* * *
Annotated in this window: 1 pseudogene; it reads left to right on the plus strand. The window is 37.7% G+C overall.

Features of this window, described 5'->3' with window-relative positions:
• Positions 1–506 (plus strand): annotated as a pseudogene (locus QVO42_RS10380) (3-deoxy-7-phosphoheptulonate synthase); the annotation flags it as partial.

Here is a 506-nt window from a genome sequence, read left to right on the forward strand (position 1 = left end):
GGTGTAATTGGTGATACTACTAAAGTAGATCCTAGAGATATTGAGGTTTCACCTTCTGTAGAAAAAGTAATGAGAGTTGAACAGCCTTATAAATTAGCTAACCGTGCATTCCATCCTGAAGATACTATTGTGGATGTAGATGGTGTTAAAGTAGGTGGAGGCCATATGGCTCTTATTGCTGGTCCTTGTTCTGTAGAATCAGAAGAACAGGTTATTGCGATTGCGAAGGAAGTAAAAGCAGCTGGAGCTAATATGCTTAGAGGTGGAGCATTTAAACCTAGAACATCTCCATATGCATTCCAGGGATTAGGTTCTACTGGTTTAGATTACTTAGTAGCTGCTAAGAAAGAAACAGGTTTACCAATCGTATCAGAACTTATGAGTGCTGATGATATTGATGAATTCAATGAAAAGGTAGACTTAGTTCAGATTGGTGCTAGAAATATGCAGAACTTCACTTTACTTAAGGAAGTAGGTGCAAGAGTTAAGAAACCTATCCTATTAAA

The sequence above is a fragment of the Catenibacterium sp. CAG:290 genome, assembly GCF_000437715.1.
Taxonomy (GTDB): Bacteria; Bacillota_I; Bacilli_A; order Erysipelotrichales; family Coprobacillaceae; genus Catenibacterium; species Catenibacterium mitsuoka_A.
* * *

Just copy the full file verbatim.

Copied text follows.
Annotated in this window: 1 pseudogene; it reads left to right on the plus strand. The window is 37.7% G+C overall.

Features of this window, described 5'->3' with window-relative positions:
• Positions 1–506 (plus strand): annotated as a pseudogene (locus QVO42_RS10380) (3-deoxy-7-phosphoheptulonate synthase); the annotation flags it as partial.

Here is a 506-nt window from a genome sequence, read left to right on the forward strand (position 1 = left end):
GGTGTAATTGGTGATACTACTAAAGTAGATCCTAGAGATATTGAGGTTTCACCTTCTGTAGAAAAAGTAATGAGAGTTGAACAGCCTTATAAATTAGCTAACCGTGCATTCCATCCTGAAGATACTATTGTGGATGTAGATGGTGTTAAAGTAGGTGGAGGCCATATGGCTCTTATTGCTGGTCCTTGTTCTGTAGAATCAGAAGAACAGGTTATTGCGATTGCGAAGGAAGTAAAAGCAGCTGGAGCTAATATGCTTAGAGGTGGAGCATTTAAACCTAGAACATCTCCATATGCATTCCAGGGATTAGGTTCTACTGGTTTAGATTACTTAGTAGCTGCTAAGAAAGAAACAGGTTTACCAATCGTATCAGAACTTATGAGTGCTGATGATATTGATGAATTCAATGAAAAGGTAGACTTAGTTCAGATTGGTGCTAGAAATATGCAGAACTTCACTTTACTTAAGGAAGTAGGTGCAAGAGTTAAGAAACCTATCCTATTAAA

The sequence above is a fragment of the Catenibacterium sp. CAG:290 genome, assembly GCF_000437715.1.
Taxonomy (GTDB): Bacteria; Bacillota_I; Bacilli_A; order Erysipelotrichales; family Coprobacillaceae; genus Catenibacterium; species Catenibacterium mitsuoka_A.